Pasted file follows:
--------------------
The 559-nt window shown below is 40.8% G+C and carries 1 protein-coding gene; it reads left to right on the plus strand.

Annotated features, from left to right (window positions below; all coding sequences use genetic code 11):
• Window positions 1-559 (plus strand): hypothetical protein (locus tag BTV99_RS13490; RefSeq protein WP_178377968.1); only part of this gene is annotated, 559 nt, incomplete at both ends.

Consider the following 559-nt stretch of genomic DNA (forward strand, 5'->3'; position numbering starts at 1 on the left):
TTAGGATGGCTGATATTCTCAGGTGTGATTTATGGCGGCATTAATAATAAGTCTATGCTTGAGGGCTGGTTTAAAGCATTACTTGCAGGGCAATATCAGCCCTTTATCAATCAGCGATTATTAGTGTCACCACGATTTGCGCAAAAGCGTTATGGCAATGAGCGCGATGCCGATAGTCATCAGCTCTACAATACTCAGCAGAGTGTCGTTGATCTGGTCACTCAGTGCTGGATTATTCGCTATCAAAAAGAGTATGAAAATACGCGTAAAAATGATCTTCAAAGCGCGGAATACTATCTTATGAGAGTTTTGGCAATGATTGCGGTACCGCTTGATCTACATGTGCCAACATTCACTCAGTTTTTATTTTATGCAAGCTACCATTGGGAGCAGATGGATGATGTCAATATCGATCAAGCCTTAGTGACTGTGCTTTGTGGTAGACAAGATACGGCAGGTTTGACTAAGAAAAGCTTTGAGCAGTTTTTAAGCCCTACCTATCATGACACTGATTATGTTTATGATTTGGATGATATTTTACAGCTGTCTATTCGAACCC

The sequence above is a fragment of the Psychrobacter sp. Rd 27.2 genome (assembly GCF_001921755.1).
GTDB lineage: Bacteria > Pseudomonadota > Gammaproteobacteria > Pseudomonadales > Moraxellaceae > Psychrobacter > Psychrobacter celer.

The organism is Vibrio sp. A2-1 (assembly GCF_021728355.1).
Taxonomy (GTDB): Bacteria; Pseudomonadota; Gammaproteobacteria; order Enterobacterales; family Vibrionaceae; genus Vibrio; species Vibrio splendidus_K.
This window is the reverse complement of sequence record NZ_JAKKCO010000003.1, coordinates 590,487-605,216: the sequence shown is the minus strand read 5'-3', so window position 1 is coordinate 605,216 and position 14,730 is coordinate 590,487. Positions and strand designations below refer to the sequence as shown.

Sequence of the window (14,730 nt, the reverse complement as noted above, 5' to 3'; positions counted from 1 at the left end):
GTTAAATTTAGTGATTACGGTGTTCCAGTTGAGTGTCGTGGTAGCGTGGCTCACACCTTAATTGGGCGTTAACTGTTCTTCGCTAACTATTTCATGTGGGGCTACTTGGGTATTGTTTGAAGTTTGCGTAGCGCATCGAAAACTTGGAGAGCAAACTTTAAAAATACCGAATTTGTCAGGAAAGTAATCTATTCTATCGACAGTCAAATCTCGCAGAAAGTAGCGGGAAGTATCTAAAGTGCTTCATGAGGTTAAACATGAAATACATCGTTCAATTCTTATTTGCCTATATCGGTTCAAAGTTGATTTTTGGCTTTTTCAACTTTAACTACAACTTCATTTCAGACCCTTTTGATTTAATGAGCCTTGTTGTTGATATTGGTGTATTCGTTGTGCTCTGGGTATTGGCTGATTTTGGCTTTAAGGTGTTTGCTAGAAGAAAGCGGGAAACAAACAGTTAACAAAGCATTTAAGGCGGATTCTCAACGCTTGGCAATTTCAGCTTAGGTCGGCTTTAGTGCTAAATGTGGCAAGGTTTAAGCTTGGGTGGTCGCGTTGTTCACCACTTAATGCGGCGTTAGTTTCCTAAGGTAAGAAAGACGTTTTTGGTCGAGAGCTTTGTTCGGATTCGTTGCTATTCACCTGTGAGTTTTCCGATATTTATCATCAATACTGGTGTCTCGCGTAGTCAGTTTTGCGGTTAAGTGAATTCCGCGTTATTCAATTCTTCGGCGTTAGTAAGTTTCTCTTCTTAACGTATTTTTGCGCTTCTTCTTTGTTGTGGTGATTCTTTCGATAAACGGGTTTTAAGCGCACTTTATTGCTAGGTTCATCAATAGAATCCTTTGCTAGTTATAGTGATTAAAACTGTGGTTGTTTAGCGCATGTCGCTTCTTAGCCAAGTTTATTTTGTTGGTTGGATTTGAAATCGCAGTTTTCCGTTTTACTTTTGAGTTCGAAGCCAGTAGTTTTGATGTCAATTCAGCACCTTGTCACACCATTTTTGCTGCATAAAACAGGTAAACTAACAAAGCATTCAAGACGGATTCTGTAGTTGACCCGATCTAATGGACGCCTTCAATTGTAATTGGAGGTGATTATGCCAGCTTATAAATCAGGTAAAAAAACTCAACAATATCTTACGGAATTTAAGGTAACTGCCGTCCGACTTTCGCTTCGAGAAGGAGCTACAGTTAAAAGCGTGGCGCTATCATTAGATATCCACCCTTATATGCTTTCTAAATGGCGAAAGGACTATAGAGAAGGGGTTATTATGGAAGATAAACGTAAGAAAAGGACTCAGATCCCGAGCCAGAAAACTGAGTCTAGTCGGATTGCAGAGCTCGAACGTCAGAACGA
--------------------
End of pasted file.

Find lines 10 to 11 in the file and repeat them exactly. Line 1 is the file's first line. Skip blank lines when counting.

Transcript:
This window is the reverse complement of sequence record NZ_JAKKCO010000003.1, coordinates 590,487-605,216: the sequence shown is the minus strand read 5'-3', so window position 1 is coordinate 605,216 and position 14,730 is coordinate 590,487. Positions and strand designations below refer to the sequence as shown.

Sequence of the window (14,730 nt, the reverse complement as noted above, 5' to 3'; positions counted from 1 at the left end):